Verse 30


Here today, gone tomorrow. Scarcity of fuel made dried grass and weeds a vital source to heat ovens. If God gives such beauty to so temporary a things as this, will he not take care of you?

Verse 31


So do not start worrying. Worry is a form of unbelief. Worry also diverts your mind from important things, and prevents you from using your full abilities.

Verse 32


These are the things. The heathen [people who were not aware of the One True God] were hated by the Jews. Jesus is saying that such behavior in the heathen might be overlooked, but you have a heavenly Father and you know that he knows your need of all these things. You have no excuse for failing to trust him.

Verse 33


Be concerned. God’s Kingdom [church] ought to be your first concern. He requires faith, love, holy living, and such things from you. (1) You must put him first in point of time. Some expect to first make their fortune, build a fine house, and then look to God. You must put God first and allow all else to fall in line. (2) You must put him first in importance. Everything else must be secondary to his requirements. (3) You must make him first in your love. There is still plenty of room for family and friends. Just make certain that he is in FIRST PLACE.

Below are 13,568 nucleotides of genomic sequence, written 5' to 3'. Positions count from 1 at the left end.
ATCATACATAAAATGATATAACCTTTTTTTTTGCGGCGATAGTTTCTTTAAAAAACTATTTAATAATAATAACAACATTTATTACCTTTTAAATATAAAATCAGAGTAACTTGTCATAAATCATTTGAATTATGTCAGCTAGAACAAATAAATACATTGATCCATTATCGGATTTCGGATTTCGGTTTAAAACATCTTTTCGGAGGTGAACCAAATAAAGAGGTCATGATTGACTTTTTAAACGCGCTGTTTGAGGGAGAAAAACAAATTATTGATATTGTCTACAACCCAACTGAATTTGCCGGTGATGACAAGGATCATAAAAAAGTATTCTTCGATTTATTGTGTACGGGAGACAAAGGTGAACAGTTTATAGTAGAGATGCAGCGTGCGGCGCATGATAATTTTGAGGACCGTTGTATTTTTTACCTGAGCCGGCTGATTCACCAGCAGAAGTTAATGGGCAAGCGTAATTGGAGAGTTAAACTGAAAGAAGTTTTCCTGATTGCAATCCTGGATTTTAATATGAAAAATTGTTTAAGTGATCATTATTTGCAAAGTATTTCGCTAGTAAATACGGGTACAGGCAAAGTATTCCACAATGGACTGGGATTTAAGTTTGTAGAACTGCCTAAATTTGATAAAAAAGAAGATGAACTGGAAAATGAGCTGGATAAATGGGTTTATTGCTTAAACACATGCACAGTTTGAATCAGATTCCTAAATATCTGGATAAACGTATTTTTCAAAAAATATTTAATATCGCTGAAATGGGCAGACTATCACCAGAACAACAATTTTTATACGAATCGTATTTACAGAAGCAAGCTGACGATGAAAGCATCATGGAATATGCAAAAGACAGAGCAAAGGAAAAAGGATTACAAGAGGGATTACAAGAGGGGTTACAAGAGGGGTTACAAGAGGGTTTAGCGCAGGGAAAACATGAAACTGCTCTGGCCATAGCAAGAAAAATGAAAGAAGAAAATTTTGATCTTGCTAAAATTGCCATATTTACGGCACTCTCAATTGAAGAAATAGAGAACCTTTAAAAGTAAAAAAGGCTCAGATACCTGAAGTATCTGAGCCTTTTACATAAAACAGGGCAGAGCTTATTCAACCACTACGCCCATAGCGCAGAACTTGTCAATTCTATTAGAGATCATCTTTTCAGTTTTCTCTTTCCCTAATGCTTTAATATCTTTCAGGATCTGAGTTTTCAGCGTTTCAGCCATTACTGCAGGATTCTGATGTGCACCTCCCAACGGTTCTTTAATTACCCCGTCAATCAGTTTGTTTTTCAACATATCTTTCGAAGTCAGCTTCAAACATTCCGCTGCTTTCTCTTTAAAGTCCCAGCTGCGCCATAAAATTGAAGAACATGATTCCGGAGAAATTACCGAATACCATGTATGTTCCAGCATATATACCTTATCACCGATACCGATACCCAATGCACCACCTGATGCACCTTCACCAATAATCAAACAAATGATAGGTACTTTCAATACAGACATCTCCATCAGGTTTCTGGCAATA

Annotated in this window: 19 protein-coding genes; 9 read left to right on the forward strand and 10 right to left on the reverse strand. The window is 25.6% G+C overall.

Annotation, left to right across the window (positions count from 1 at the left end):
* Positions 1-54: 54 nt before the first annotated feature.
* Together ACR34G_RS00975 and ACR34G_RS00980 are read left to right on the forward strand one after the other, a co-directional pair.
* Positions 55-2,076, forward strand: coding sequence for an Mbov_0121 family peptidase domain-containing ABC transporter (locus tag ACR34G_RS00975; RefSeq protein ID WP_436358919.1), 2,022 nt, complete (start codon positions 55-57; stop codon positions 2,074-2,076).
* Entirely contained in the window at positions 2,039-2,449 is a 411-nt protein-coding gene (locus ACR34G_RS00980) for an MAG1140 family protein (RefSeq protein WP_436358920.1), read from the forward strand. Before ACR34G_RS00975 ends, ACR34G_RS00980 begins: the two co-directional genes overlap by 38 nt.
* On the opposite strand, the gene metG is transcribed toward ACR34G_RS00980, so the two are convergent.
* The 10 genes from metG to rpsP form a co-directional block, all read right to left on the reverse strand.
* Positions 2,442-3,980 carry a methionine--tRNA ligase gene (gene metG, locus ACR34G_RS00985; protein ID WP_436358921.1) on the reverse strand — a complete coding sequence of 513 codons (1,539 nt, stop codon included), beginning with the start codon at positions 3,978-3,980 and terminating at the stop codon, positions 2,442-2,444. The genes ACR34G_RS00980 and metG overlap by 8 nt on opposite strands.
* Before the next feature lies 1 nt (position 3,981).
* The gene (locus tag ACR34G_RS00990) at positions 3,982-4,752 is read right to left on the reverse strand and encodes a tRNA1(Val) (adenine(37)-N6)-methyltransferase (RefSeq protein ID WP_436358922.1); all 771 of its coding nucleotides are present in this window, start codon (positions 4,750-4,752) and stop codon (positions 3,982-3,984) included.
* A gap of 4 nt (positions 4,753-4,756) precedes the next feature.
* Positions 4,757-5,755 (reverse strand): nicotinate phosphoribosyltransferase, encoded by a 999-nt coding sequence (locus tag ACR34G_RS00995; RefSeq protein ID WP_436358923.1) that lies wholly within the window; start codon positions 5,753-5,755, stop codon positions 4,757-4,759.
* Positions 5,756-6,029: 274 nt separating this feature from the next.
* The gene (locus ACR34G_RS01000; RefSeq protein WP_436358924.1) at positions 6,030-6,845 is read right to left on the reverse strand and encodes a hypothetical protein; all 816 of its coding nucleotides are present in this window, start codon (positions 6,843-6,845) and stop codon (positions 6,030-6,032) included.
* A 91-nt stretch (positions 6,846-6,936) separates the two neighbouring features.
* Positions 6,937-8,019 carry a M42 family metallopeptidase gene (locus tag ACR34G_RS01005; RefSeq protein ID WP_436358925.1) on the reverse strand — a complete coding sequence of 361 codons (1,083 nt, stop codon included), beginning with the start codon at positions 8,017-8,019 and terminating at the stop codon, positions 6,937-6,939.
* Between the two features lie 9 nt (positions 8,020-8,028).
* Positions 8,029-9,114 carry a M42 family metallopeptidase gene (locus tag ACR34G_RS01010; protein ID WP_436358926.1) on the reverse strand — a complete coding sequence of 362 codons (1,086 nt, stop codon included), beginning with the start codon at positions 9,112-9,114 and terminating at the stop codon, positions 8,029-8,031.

Verse 34


So do not worry about tomorrow. Do not make the mistake of worrying yourself sick about what might happen. There is no need to add. Solving the problems of today will keep you busy. You really don’t need the added burden of tomorrow’s problems. Don’t “borrow trouble.” Besides, most of what you worry about won’t happen anyway. Remember: worry is a form of unbelief!

Bibliographical Information
Ice, Rhoderick D. "Commentary on Matthew 6". "The Bible Study New Testament". https://www.studylight.org/commentaries/eng/ice/matthew-6.html. College Press, Joplin, MO. 1974.